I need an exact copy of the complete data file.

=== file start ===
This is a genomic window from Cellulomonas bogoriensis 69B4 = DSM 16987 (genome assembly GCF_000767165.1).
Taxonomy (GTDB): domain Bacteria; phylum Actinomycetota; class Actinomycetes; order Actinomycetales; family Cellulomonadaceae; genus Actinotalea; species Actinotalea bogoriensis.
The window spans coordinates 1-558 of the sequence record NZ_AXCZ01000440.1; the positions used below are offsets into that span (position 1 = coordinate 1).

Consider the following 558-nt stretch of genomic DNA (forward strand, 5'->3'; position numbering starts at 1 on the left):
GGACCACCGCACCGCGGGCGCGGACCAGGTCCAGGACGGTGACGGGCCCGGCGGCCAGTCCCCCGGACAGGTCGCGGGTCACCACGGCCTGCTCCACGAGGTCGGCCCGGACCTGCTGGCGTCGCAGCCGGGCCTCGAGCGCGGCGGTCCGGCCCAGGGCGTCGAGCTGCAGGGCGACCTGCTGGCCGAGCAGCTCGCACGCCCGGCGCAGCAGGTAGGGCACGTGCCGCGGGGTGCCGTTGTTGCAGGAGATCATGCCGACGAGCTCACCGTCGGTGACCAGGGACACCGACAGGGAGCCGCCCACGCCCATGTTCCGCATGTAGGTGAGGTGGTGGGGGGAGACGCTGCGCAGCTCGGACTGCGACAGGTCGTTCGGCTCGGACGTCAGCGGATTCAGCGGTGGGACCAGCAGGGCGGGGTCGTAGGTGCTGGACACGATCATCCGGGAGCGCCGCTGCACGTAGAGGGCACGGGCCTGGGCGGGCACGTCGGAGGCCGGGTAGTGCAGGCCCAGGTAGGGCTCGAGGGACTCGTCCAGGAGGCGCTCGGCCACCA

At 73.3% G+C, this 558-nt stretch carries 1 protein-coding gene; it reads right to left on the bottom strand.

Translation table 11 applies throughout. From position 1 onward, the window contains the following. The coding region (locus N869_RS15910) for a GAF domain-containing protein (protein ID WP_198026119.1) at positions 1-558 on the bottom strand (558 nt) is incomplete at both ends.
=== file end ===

This is a genomic window from Cellulomonas bogoriensis 69B4 = DSM 16987 (genome assembly GCF_000767165.1).
Taxonomy (GTDB): domain Bacteria; phylum Actinomycetota; class Actinomycetes; order Actinomycetales; family Cellulomonadaceae; genus Actinotalea; species Actinotalea bogoriensis.
The window spans coordinates 1-558 of the sequence record NZ_AXCZ01000440.1; the positions used below are offsets into that span (position 1 = coordinate 1).

Consider the following 558-nt stretch of genomic DNA (forward strand, 5'->3'; position numbering starts at 1 on the left):
GGACCACCGCACCGCGGGCGCGGACCAGGTCCAGGACGGTGACGGGCCCGGCGGCCAGTCCCCCGGACAGGTCGCGGGTCACCACGGCCTGCTCCACGAGGTCGGCCCGGACCTGCTGGCGTCGCAGCCGGGCCTCGAGCGCGGCGGTCCGGCCCAGGGCGTCGAGCTGCAGGGCGACCTGCTGGCCGAGCAGCTCGCACGCCCGGCGCAGCAGGTAGGGCACGTGCCGCGGGGTGCCGTTGTTGCAGGAGATCATGCCGACGAGCTCACCGTCGGTGACCAGGGACACCGACAGGGAGCCGCCCACGCCCATGTTCCGCATGTAGGTGAGGTGGTGGGGGGAGACGCTGCGCAGCTCGGACTGCGACAGGTCGTTCGGCTCGGACGTCAGCGGATTCAGCGGTGGGACCAGCAGGGCGGGGTCGTAGGTGCTGGACACGATCATCCGGGAGCGCCGCTGCACGTAGAGGGCACGGGCCTGGGCGGGCACGTCGGAGGCCGGGTAGTGCAGGCCCAGGTAGGGCTCGAGGGACTCGTCCAGGAGGCGCTCGGCCACCA

At 73.3% G+C, this 558-nt stretch carries 1 protein-coding gene; it reads right to left on the bottom strand.

Translation table 11 applies throughout. From position 1 onward, the window contains the following. The coding region (locus N869_RS15910) for a GAF domain-containing protein (protein ID WP_198026119.1) at positions 1-558 on the bottom strand (558 nt) is incomplete at both ends.